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View Full Version : ISPs Agree to Serve Up Six Strikes

Hooch Tan
07-11-2011, 09:00 PM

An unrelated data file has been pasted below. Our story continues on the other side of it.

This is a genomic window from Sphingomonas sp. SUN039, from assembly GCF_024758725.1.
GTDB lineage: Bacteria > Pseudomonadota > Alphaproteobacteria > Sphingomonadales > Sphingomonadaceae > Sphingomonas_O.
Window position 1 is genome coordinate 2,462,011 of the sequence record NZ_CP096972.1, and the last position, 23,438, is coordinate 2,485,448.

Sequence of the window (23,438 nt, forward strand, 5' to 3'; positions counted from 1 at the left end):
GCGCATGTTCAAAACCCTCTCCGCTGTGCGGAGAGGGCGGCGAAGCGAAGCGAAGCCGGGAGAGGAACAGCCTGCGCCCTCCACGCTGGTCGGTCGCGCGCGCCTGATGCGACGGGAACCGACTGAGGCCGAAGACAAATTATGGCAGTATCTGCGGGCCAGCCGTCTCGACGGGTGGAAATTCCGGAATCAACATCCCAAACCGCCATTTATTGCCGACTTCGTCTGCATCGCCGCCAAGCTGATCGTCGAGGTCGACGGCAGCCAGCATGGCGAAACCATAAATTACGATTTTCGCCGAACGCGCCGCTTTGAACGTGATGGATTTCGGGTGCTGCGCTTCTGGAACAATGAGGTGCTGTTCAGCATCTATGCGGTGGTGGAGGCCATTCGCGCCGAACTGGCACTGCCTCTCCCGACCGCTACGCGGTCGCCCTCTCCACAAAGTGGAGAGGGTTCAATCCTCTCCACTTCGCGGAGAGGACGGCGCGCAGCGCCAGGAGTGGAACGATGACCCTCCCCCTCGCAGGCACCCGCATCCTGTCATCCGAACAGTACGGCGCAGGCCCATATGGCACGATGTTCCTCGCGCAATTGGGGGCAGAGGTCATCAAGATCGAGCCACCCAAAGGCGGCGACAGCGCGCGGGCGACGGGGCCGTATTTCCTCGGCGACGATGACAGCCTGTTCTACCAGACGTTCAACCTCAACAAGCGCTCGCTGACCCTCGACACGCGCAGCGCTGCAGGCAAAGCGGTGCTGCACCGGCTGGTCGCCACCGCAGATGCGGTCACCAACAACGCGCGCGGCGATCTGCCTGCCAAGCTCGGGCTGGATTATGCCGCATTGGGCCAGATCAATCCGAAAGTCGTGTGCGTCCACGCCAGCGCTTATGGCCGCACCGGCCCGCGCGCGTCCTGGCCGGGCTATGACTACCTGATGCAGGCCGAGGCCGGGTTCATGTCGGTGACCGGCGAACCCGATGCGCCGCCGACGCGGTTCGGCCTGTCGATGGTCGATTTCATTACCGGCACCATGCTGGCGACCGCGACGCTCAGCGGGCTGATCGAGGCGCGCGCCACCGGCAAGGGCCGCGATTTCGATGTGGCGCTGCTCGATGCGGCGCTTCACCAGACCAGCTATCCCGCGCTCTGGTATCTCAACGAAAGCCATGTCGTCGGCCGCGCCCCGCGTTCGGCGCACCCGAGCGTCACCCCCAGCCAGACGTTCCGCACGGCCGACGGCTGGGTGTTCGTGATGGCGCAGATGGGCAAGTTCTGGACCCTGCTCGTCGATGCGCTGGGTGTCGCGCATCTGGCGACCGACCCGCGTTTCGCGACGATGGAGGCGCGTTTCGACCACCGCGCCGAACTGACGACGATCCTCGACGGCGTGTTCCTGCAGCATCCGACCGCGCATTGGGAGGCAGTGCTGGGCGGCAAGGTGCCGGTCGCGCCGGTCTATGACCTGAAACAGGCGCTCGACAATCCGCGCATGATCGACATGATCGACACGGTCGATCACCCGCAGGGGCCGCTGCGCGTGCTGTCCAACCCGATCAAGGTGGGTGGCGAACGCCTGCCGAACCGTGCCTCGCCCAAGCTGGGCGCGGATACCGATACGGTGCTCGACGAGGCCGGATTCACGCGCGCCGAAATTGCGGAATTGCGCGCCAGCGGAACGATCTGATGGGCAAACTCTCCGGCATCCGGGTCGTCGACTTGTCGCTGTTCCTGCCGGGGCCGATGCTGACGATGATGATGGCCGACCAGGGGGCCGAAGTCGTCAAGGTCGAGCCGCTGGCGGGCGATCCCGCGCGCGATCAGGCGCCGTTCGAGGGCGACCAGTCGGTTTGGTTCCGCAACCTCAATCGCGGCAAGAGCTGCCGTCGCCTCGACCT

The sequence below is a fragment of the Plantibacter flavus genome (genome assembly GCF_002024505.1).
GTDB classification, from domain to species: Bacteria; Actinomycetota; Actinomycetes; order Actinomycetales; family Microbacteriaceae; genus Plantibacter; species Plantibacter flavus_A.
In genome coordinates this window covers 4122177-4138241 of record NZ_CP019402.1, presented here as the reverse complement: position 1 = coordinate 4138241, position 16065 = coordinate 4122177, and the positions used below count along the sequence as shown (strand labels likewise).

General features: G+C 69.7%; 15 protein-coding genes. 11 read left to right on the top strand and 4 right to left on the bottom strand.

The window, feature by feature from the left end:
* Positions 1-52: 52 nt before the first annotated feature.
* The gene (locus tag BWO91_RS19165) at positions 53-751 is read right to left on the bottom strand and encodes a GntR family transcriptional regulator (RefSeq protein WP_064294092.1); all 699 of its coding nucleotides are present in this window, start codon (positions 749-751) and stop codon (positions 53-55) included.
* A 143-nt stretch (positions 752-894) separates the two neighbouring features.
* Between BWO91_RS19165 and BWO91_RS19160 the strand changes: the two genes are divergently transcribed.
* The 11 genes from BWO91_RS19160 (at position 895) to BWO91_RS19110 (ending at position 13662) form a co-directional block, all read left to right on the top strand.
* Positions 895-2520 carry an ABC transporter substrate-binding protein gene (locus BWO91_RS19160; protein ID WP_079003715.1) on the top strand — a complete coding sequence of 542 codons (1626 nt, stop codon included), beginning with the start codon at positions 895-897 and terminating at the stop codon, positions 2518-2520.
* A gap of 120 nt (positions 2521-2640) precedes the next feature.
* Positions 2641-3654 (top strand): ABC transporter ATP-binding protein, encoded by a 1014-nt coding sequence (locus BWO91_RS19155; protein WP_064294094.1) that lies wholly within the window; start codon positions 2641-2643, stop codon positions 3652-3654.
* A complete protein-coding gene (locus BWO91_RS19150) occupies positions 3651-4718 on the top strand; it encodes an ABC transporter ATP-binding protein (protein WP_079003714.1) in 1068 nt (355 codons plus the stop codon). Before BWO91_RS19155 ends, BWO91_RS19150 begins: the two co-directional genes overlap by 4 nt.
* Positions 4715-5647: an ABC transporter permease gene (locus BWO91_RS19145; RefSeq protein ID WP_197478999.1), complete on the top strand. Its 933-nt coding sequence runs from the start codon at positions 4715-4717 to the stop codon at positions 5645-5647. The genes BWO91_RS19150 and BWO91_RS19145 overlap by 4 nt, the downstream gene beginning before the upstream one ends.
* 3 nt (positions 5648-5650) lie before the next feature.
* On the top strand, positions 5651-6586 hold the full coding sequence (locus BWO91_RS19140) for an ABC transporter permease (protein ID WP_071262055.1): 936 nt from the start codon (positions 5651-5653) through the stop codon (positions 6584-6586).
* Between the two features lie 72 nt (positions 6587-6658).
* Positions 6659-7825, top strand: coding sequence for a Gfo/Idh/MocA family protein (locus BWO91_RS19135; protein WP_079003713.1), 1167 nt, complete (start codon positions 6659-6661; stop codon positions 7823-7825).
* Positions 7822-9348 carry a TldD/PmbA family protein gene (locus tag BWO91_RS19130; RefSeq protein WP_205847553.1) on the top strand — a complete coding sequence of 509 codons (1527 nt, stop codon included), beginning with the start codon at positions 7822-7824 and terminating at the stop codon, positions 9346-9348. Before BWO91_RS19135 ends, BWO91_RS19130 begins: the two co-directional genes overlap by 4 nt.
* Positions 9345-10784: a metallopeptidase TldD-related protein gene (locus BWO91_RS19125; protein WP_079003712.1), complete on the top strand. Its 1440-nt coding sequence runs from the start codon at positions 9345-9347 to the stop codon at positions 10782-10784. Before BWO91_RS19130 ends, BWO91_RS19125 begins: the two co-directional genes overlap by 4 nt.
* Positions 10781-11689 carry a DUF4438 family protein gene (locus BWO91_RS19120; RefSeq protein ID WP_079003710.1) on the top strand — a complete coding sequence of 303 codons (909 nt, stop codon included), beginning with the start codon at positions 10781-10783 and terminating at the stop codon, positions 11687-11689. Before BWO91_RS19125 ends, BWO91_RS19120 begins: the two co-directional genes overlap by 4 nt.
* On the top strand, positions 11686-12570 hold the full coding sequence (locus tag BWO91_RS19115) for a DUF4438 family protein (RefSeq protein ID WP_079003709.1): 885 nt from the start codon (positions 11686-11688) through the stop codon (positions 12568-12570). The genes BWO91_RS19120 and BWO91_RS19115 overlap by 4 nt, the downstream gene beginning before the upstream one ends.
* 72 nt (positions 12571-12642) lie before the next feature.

<div class='os_post_top_link'><a href='http://arstechnica.com/tech-policy/news/2011/07/major-isps-agree-to-six-strikes-copyright-enforcement-plan.ars' target='_blank'>http://arstechnica.com/tech-policy/...cement-plan.ars</a><br /><br /></div><p><em>"American Internet users, get ready for three strikes "six strikes." Major US Internet providers&mdash;including AT&amp;T, Verizon, Comcast, Cablevision, and Time Warner Cable&mdash;have just signed on to a voluntary agreement with the movie and music businesses to crack down on online copyright infringers. But they will protect subscriber privacy and they won't filter or monitor their own networks for infringement. And after the sixth "strike," you won't necessarily be "out.""</em></p><p><img src="http://images.thoughtsmedia.com/resizer/thumbs/size/600/dht/auto/1310404987.usr20447.jpg" style="border: 1px solid #d2d2bb;" /></p><p>The music and movie industry have had a love/hate relationship with the Internet.&nbsp; Well, maybe mostly hate.&nbsp; Since the Internets have come along, you would think that piracy is rampant and that the entertainment industry is in dire straits.&nbsp; In response, there have been lots of attempts to protect their revenue stream, from Digital Rights Management, to lawsuits, to online services.&nbsp; The latest effort to stem the tide sees a new partner, the ISP, act as a middleman.&nbsp; ISPs have acted as a relay before, but not in this great capacity.&nbsp; The measures seem much more reasonable than other attempts, like France's ill-fated "three-strikes" law, but I have worries that there is can be abuse and too open a system for mistakes.&nbsp; That the alerts and violations can be audited by an independant reviewer goes a long way to mitigate that concern, that there is a filing fee seems unfair.&nbsp; At least unless, if the reviewer finds the complaint issuer at fault, they are the ones to pay the fee.</p>